In Britain now, even in a time of (relatively) vast unemployment, cash incentives are being offered to teachers to commit to a number of years in disadvantaged schools. At the very least this can be seen as an admission that the authorities are aware that teachers are needed in classrooms for insurance and legal purposes, at best that they recognise that education is the only way for the most vulnerable to escape the cycle of unemployment.

Conversely, the well-documented stripping bare of the education system in Ireland and the risible psychological support services present have left those (of us lucky enough to still be) in the industry the feeling of swimming through quicksand. No matter what we do we’re doomed, and god knows what the budget in December will take away from us this time. I know children who – with the paltry facilities at their disposal 12 months ago – would be able to survive independently as adults , or at least have a chance (a modest goal, anyone would admit). I am now certain that they will not. This does not mean we will stop fighting for them (sometimes with them), we will not stop trying to make education a safe, happy, successful place but I cannot see any way we can save these kids. It is incredibly upsetting to think about but that is the way it is and we can only do what we can in the time we have.

The exodus of experienced teachers currently afoot also leaves me with bittersweet feelings. On the one hand i will have a job in September, but on the other the brain drain is startling. Facing into the hardest year in education in my memory (as student and teacher) we will be without those experts who have seen it all and know all there is to know. The country will be all the poorer for it.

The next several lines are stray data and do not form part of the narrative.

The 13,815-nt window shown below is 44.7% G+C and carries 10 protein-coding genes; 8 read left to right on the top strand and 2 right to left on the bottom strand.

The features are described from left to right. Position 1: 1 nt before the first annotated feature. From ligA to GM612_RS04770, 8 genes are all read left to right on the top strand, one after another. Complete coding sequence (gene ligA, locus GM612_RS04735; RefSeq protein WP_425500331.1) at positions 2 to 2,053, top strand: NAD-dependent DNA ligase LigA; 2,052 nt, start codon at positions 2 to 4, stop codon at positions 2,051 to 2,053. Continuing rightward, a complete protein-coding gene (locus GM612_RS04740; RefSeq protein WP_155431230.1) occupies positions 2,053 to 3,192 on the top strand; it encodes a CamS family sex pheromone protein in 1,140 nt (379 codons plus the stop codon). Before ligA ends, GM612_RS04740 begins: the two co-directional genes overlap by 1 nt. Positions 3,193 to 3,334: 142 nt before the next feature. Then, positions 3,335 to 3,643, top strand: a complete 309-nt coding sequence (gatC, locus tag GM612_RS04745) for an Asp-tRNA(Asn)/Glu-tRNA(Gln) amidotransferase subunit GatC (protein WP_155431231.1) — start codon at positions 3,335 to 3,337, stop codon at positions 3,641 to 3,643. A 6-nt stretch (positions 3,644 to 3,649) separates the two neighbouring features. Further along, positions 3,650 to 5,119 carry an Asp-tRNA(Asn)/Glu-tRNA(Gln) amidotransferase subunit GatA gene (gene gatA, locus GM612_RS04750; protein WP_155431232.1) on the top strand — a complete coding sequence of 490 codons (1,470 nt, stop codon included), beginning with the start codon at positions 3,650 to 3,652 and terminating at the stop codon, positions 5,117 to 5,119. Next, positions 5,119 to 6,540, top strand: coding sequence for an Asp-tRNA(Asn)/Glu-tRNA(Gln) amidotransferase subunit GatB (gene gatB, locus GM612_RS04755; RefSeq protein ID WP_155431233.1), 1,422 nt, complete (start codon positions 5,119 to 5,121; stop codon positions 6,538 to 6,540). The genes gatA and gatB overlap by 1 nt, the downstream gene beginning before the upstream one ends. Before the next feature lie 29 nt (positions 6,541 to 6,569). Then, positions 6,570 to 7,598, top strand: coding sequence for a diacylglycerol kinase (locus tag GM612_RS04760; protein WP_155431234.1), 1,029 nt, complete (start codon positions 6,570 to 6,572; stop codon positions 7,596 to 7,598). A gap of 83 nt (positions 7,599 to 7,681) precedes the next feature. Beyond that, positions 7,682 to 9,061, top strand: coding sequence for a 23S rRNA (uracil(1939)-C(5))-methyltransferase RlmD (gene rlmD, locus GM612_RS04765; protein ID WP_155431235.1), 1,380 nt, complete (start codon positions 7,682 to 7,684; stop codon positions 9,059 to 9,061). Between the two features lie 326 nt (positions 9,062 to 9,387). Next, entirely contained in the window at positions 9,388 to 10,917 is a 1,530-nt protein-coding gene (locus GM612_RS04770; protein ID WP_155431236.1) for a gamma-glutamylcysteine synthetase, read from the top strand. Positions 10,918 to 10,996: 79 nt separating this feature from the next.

In the area of healthcare the NHS is head, shoulders, chest, abdomen, hips, knees, shins, and ankles above the Irish health system. Year after year of under-investment has led us to the point of collapse. Later this year, when myself and Herself are going to need the health services most, it is possible that the hospital will try to force and inducement requiring more drugs and more invasive birthing techniques in order to have a 12 hour turnaround in deliveries (there are elements of hearsay in this). Delivery rooms should not be considered Ryanair cabins. It is extremely worrying but not at all shocking given the sorry state of affairs we find ourselves in. We don’t have a post-code lottery here in terms of treatment, but I have the feeling that this is purely due to all treatment being of the cheapest, lowest order (again, hyperbole alert). This is not to say the staff are not fantastic. Some of the midwives and nurses we’ve come across have been 100% absolutely amazing and I wouldn’t trade them for anything.

Policing in Ireland has been written about at length. It is very hard to see what can be done without a complete dissolving of the Gardai a la the L.A. PD in times past. Sack everyone and only rehire those who you know you can trust, or at least, don’t rehire the worst. Good, law-abiding people I know have had insane experiences with members of the force purely for trying to stand up for what they believe is right.

Anyway, I’ll end my first post here, rambling and unfulfilled that it is (biting off more than one can chew, anyone?).

Don’t worry, there’s dick jokes on the way.